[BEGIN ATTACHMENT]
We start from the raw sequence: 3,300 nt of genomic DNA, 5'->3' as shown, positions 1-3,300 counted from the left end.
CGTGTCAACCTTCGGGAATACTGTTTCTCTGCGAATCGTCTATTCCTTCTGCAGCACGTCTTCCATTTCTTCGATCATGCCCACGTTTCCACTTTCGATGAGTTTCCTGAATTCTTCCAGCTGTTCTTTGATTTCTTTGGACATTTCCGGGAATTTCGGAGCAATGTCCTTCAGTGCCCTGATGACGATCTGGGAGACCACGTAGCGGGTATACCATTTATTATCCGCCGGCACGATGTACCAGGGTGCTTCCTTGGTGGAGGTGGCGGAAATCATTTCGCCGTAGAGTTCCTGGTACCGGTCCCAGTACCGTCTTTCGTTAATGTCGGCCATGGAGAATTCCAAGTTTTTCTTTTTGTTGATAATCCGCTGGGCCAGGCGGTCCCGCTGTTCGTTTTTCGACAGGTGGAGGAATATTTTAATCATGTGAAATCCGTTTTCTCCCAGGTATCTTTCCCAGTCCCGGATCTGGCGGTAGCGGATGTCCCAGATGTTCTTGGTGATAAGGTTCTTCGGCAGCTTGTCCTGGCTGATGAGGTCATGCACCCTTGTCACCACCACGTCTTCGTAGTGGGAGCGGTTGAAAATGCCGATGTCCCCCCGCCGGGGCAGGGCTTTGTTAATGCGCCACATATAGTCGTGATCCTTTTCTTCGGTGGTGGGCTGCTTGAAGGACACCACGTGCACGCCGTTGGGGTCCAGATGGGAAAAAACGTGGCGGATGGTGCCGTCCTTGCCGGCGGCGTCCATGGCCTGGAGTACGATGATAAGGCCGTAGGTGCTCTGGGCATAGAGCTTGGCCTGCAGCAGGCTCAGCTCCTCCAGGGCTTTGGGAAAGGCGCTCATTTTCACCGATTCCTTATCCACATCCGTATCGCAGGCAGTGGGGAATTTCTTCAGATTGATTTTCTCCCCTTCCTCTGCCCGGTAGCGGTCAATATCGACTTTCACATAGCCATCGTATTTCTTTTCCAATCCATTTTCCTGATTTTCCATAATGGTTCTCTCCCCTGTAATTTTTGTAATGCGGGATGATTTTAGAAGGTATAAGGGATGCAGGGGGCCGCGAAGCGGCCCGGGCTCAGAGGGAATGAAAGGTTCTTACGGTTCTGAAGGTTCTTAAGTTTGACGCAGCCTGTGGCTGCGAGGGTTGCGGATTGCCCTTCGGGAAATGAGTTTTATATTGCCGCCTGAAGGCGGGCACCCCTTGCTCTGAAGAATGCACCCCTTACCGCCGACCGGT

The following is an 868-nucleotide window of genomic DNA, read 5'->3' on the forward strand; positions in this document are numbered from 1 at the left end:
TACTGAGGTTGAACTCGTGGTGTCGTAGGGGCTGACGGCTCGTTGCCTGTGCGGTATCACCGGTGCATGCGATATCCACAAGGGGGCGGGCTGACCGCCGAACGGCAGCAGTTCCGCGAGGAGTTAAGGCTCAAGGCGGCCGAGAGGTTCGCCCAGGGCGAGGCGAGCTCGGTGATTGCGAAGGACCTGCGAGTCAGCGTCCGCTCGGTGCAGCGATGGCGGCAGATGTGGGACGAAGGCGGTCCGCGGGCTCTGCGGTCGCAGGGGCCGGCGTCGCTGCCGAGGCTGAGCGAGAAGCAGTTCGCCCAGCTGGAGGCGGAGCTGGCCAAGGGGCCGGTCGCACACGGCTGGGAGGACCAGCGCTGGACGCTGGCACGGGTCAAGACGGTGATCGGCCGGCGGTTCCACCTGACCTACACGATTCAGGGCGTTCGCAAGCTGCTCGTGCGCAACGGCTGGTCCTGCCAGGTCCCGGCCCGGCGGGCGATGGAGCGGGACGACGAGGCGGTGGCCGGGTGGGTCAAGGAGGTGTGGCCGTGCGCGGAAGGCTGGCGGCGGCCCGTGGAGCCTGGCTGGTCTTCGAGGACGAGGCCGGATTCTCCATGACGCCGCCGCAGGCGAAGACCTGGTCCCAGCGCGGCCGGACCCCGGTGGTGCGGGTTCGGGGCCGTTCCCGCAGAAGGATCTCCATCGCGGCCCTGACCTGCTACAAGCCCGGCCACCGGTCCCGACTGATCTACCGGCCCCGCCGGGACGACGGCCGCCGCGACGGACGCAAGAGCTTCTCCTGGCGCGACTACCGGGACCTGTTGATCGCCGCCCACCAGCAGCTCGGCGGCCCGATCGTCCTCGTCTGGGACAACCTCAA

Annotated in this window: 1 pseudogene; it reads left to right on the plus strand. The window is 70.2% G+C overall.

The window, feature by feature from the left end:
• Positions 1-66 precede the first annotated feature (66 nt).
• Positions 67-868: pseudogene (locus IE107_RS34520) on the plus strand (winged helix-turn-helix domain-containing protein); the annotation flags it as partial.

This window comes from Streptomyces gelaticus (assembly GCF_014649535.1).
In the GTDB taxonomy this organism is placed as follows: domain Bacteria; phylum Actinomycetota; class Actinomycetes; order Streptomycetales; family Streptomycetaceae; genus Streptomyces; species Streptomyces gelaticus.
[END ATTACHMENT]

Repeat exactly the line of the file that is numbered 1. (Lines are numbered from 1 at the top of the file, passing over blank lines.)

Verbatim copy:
We start from the raw sequence: 3,300 nt of genomic DNA, 5'->3' as shown, positions 1-3,300 counted from the left end.